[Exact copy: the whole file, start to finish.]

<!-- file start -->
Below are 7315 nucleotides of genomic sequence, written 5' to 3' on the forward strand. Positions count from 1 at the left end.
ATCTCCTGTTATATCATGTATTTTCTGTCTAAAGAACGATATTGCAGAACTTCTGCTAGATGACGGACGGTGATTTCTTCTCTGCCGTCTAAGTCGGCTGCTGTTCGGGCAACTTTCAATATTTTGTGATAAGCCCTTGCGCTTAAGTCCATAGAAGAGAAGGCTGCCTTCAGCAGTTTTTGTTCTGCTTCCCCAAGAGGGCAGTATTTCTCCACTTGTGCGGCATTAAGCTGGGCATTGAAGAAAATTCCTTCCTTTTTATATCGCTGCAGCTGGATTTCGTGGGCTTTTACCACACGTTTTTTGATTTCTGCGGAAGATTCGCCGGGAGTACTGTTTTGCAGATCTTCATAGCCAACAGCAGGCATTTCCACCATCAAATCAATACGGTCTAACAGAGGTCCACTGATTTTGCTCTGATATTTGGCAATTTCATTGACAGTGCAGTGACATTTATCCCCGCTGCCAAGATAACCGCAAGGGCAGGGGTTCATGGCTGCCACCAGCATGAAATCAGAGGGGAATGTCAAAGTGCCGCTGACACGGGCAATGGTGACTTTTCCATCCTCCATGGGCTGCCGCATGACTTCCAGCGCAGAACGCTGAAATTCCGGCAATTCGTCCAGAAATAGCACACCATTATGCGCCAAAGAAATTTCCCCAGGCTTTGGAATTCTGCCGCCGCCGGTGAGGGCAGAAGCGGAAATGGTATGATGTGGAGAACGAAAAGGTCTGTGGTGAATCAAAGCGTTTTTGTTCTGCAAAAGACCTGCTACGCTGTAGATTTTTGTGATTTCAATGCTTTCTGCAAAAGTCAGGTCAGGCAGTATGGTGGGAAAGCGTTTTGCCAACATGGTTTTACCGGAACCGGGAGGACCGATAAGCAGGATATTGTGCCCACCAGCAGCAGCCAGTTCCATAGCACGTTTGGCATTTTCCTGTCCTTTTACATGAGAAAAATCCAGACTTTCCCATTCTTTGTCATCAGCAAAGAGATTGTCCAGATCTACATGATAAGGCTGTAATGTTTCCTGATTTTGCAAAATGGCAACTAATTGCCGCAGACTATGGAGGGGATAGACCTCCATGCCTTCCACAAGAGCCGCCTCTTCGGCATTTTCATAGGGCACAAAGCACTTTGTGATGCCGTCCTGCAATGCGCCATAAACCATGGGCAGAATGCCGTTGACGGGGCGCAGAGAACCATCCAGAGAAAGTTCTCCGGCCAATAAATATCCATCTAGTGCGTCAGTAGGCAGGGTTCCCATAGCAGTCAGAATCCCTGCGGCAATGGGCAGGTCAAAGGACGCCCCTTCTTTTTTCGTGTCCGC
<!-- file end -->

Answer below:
Below are 7315 nucleotides of genomic sequence, written 5' to 3' on the forward strand. Positions count from 1 at the left end.
ATCTCCTGTTATATCATGTATTTTCTGTCTAAAGAACGATATTGCAGAACTTCTGCTAGATGACGGACGGTGATTTCTTCTCTGCCGTCTAAGTCGGCTGCTGTTCGGGCAACTTTCAATATTTTGTGATAAGCCCTTGCGCTTAAGTCCATAGAAGAGAAGGCTGCCTTCAGCAGTTTTTGTTCTGCTTCCCCAAGAGGGCAGTATTTCTCCACTTGTGCGGCATTAAGCTGGGCATTGAAGAAAATTCCTTCCTTTTTATATCGCTGCAGCTGGATTTCGTGGGCTTTTACCACACGTTTTTTGATTTCTGCGGAAGATTCGCCGGGAGTACTGTTTTGCAGATCTTCATAGCCAACAGCAGGCATTTCCACCATCAAATCAATACGGTCTAACAGAGGTCCACTGATTTTGCTCTGATATTTGGCAATTTCATTGACAGTGCAGTGACATTTATCCCCGCTGCCAAGATAACCGCAAGGGCAGGGGTTCATGGCTGCCACCAGCATGAAATCAGAGGGGAATGTCAAAGTGCCGCTGACACGGGCAATGGTGACTTTTCCATCCTCCATGGGCTGCCGCATGACTTCCAGCGCAGAACGCTGAAATTCCGGCAATTCGTCCAGAAATAGCACACCATTATGCGCCAAAGAAATTTCCCCAGGCTTTGGAATTCTGCCGCCGCCGGTGAGGGCAGAAGCGGAAATGGTATGATGTGGAGAACGAAAAGGTCTGTGGTGAATCAAAGCGTTTTTGTTCTGCAAAAGACCTGCTACGCTGTAGATTTTTGTGATTTCAATGCTTTCTGCAAAAGTCAGGTCAGGCAGTATGGTGGGAAAGCGTTTTGCCAACATGGTTTTACCGGAACCGGGAGGACCGATAAGCAGGATATTGTGCCCACCAGCAGCAGCCAGTTCCATAGCACGTTTGGCATTTTCCTGTCCTTTTACATGAGAAAAATCCAGACTTTCCCATTCTTTGTCATCAGCAAAGAGATTGTCCAGATCTACATGATAAGGCTGTAATGTTTCCTGATTTTGCAAAATGGCAACTAATTGCCGCAGACTATGGAGGGGATAGACCTCCATGCCTTCCACAAGAGCCGCCTCTTCGGCATTTTCATAGGGCACAAAGCACTTTGTGATGCCGTCCTGCAATGCGCCATAAACCATGGGCAGAATGCCGTTGACGGGGCGCAGAGAACCATCCAGAGAAAGTTCTCCGGCCAATAAATATCCATCTAGTGCGTCAGTAGGCAGGGTTCCCATAGCAGTCAGAATCCCTGCGGCAATGGGCAGGTCAAAGGACGCCCCTTCTTTTTTCGTGTCCGC